It will be expensive. You’ll pay more in ad spend to learn that lesson. But when you learn the most important lesson first, you can slowly travel up the funnel. Once the sale has been made, you know what to say, what to charge, how to engage people and convert them into quality leads.
The best recommendation I can give you is to build your funnel from the bottom up. Start with the intent stage and work your way up. With all the benefits of paid traffic like speed, advanced analytics, laser-targeting, and optimization, your paid ad campaigns will be much more effective if you do.
Want to become a traffic master? Click here to find out how!
The author’s views are entirely his or her own (excluding the unlikely event of hypnosis) and may not always reflect the views of Moz.
We’re back with another SEO recap with Tom Capper! As you’ve probably noticed, ChatGPT has taken the search world by storm. But does GPT-3 mean the end of SEO as we know it, or are there ways to incorporate the AI model into our daily work?
Tom tries to tackle this question by demonstrating how he plans to use ChatGPT, along with other natural language processing systems, in his own work.
Be sure to check out the commentary on ChatGPT from our other Moz subject matter experts, Dr. Pete Meyers and Miriam Ellis:
Hello, I’m Tom Capper from Moz, and today I want to talk about how I’m going to use ChatGPT and NLP, natural language processing apps in general in my day-to-day SEO tasks. This has been a big topic recently. I’ve seen a lot of people tweeting about this. Some people saying SEO is dead. This is the beginning of the end. As always, I think that’s maybe a bit too dramatic, but there are some big ways that this can be useful and that this will affect SEOs in their industry I think.
The first question I want to ask is, “Can we use this instead of Google? Are people going to start using NLP-powered assistants instead of search engines in a big way?”
So just being meta here, I asked ChatGPT to write a song about Google’s search results being ruined by an influx of AI content. This is obviously something that Google themselves is really concerned about, right? They talked about it with the helpful content update. Now I think the fact that we can be concerned about AI content ruining search results suggests there might be some problem with an AI-powered search engine, right?
No, AI powered is maybe the wrong term because, obviously, Google themselves are at some degree AI powered, but I mean pure, AI-written results. So for example, I stole this from a tweet and I’ve credited the account below, but if you ask it, “What is the fastest marine mammal,” the fastest marine mammal is the peregrine falcon. That is not a mammal.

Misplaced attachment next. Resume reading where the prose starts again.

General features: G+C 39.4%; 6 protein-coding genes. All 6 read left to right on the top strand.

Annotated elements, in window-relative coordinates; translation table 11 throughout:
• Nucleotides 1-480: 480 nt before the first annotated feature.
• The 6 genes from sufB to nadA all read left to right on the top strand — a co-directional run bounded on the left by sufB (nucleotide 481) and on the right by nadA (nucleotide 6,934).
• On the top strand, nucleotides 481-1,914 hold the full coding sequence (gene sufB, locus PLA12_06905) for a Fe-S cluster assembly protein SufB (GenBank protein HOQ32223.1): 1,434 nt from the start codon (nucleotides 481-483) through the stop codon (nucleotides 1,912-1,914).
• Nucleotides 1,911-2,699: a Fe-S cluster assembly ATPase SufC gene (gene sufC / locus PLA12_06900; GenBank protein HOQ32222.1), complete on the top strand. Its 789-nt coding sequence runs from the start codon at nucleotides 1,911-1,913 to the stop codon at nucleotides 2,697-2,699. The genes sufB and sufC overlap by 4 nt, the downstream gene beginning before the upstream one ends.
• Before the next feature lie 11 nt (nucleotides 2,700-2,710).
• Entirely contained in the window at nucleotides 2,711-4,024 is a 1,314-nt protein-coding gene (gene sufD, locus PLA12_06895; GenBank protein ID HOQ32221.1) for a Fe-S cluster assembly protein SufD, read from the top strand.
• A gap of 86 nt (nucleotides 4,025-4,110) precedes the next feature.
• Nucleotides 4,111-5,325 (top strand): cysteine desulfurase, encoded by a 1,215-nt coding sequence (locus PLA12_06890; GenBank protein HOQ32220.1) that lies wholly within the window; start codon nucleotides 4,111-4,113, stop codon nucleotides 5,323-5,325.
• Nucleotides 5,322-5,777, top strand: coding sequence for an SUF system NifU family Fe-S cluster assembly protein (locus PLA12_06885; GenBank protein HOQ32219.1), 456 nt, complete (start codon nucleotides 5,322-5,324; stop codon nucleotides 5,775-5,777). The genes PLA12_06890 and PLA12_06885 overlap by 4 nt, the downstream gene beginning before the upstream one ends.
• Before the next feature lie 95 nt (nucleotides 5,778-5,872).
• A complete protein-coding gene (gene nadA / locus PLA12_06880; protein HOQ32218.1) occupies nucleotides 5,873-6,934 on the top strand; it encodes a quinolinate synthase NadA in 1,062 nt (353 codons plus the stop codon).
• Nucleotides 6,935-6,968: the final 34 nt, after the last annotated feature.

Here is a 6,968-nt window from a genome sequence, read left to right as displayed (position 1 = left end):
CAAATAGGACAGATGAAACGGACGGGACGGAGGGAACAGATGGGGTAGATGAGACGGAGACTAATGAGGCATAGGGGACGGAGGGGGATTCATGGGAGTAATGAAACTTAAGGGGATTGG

Then it mentions the sailfish, which is not a mammal, and marlin, which is not a mammal. This is a particularly bad result. Whereas if I google this, great, that is an example of a fast mammal. We’re at least on the right track. Similarly, if I’m looking for a specific article on a specific web page, I’ve searched Atlantic article about the declining quality of search results, and even though clearly, if you look at the other information that it surfaces, clearly this has consumed some kind of selection of web pages, it’s refusing to acknowledge that here.
Whereas obviously, if I google that, very easy. I can find what I’m looking for straightaway. So yeah, maybe I’m not going to just replace Google with ChatGPT just yet. What about writing copy though? What about I’m fed up of having to manually write blog posts about content that I want to rank for or that I think my audience want to hear about?
So I’m just going to outsource it to a robot. Well, here’s an example. “Write a blog post about the future of NLP in SEO.” Now, at first glance, this looks okay. But actually, when you look a little bit closer, it’s a bluff. It’s vapid. It doesn’t really use any concrete examples.
It doesn’t really read the room. It doesn’t talk about sort of how our industry might be affected more broadly. It just uses some quick tactical examples. It’s not the worst article you could find. I’m sure if you pulled a teenager off the street who knew nothing about this and asked them to write about it, they would probably produce something worse than this.
But on the other hand, if you saw an article on the Moz blog or on another industry credible source, you’d expect something better than this. So yeah, I don’t think that we’re going to be using ChatGPT as our copywriter right away, but there may be some nuance, which I’ll get to in just a bit. What about writing descriptions though?